Tuesday, November 15, 2005

Labyrinth at Saint John's

As I explored the interior of Saint John's Episcopal Cathedral, I discovered a replica of the famous labyrinth at Chatres Cathedral in France, printed on a giant canvas. The idea of walking a labyrinth intrigued me some years ago, so I couldn't pass up the opportunity to try it.

A table was set up near the labyrinth with a paper describing the process. It reads:

"The Labyrinth is an archtype, a divine imprint found in many spiritual traditions, in various forms around the world...

"There is no 'right way'to walk a labyrinth. The labyrinth has only one path so there are not tricks to it and no dead ends. It is not a maze, but a unicursal path that winds throughout. You have only to enter and follow the path. It becomes a mirror for where we are in our lives; it touches our sorrows and releases our joys. So walk with an open mind and an open heart. The labyrinth is non-doctrinaire, non-judging, and non-competitive. Persons are at DIFFERENT places on the path, not better or worse, right or wrong. They are all on the SAME path journeying toward the ONE! This labyrinth is very ancient, very traditional, and very Christian! It is also very Jewish (Kabbala - Tree of Life), Buddhist (Walking Meditation), Hindu (Mandala), Native American (Hopi Medicine Wheel); IT IS UNIVERSAL!"

The pamphlet then describes three stages of walking the Labyrinth; first comes a process of "shedding," or in other words, as the participant follows the path and walks toward the center of the Labyrinth, he or she releases all the mundane cares of life and clears the mind. The second stage is called "illumination," which occurs when the participant reaches the center of the Labyrinth. At this stage, the person enters a deep state of meditation and prayer. The third and final stage occurs as the individual leaves the labyrinth by following the same path used to enter. This stage is called "union" and is a time of connecting with the Higher Power.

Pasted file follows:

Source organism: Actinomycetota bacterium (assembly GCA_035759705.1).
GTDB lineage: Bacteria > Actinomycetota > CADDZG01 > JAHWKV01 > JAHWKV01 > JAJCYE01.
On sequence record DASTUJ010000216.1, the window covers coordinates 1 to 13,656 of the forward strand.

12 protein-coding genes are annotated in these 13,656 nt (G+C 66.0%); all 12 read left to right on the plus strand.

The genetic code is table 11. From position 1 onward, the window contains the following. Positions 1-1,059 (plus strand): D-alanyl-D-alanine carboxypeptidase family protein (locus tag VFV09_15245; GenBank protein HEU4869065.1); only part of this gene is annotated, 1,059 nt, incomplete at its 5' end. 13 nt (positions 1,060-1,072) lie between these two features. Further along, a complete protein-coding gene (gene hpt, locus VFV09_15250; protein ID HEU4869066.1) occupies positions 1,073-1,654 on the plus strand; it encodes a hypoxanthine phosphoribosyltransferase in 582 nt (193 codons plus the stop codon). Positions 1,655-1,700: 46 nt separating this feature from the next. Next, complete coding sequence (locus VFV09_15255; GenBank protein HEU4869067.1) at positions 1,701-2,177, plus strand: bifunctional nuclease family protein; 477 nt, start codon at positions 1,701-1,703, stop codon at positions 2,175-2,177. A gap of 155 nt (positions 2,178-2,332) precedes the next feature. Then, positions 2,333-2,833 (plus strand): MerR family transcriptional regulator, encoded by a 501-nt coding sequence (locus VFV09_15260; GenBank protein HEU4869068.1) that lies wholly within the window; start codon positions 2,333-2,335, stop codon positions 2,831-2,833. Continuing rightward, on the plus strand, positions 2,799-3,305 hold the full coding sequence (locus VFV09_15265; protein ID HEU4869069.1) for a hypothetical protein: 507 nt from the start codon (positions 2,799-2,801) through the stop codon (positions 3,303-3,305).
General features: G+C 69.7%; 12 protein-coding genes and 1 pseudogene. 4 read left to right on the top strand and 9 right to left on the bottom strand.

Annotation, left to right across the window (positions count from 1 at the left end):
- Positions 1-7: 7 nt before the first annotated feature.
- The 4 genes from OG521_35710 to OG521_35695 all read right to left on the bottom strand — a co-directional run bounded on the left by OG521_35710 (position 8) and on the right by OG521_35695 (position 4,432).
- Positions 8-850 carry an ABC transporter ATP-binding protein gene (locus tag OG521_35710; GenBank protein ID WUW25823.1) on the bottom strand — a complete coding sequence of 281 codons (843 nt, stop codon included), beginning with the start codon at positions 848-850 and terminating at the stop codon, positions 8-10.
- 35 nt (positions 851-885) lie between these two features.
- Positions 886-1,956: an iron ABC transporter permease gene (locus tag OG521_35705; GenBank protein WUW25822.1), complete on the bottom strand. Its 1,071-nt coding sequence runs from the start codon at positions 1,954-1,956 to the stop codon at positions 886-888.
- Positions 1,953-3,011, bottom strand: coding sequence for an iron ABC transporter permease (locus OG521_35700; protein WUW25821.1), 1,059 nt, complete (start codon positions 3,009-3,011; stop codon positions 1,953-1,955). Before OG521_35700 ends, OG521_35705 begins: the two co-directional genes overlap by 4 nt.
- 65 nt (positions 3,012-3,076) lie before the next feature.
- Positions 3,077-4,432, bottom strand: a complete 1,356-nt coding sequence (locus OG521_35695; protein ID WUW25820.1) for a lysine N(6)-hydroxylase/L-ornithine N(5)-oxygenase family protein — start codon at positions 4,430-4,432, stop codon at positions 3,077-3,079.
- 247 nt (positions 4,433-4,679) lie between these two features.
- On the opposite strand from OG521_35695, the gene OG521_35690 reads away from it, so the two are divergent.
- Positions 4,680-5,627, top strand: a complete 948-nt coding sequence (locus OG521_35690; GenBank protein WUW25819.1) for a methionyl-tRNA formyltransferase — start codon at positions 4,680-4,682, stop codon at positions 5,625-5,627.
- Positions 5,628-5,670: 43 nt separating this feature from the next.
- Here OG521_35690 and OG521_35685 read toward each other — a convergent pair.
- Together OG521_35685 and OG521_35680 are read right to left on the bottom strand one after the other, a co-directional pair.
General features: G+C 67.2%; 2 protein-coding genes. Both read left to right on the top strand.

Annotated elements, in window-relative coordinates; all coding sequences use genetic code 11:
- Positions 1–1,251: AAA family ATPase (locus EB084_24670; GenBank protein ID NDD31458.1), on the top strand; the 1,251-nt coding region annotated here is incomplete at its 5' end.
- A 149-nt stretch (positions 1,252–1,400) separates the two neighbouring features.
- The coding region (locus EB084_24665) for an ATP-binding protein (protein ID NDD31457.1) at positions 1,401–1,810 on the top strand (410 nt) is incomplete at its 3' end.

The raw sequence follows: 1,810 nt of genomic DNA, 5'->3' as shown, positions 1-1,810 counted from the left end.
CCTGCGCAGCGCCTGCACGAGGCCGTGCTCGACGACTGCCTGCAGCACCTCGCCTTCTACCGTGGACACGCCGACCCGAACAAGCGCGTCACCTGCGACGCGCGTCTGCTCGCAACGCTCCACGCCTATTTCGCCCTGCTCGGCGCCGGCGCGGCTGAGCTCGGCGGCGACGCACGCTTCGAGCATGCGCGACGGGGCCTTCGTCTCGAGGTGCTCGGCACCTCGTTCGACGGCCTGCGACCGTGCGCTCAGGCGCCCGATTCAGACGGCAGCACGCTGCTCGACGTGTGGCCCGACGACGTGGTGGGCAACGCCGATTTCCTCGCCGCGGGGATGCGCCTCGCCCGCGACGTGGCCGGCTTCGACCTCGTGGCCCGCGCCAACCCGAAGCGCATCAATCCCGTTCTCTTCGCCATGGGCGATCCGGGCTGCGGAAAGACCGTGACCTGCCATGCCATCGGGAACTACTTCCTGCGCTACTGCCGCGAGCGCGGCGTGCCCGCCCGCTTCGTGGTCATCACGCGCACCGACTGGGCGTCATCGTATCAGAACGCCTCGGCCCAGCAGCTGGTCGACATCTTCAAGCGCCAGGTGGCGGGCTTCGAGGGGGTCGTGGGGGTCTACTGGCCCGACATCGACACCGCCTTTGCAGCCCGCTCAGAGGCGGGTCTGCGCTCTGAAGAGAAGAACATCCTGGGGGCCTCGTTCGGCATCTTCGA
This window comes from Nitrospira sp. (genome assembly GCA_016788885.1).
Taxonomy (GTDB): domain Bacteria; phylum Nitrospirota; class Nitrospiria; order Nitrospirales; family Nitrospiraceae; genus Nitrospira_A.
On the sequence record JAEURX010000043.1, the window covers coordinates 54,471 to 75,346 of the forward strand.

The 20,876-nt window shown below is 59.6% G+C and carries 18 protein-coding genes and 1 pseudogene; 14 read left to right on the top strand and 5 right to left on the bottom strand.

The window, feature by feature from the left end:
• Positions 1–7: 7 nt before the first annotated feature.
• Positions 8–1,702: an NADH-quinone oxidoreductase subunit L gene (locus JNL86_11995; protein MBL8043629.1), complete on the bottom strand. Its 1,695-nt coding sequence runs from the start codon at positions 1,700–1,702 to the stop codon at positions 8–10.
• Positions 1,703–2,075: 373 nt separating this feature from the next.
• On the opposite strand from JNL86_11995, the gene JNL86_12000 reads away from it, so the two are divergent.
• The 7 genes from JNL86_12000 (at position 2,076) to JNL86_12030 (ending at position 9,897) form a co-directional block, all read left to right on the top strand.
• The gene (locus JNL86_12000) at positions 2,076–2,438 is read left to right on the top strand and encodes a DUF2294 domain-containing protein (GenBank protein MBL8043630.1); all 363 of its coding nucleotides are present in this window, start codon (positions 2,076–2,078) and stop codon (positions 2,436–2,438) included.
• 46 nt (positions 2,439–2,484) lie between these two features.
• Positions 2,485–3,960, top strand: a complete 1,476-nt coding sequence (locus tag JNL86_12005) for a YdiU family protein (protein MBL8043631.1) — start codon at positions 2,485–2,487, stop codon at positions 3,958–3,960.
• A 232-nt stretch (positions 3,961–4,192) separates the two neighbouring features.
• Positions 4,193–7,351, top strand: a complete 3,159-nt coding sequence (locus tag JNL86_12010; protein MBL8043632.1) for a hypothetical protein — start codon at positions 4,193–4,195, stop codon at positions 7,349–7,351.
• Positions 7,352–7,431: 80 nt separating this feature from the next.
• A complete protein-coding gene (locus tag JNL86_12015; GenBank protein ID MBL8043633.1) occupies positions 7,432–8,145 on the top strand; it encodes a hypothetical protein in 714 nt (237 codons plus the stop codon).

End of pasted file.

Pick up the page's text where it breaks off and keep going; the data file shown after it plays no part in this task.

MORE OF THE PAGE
My personal experience of walking the Labyrinth was indeed quite spiritual. I was surpised by how long it actually took to follow the winding path toward the center, and then reminded how impatient I can be in my day to day life. As I let go if my impatience, I reflected on how God provides for me and sustains me in all I do. When I reached "illumination," I literally felt the presence of God washing over my entire body. I felt a cool, tingling sensation start at the crown of my head and wash over my body like flowing water. I left the center more quickly than I entered, and felt new resolve in my life goals and endeavors. Then as I took the final step out of the Labyrinth, the church organ started playing the most beautiful music. The timing was so amazing I laughed out loud.

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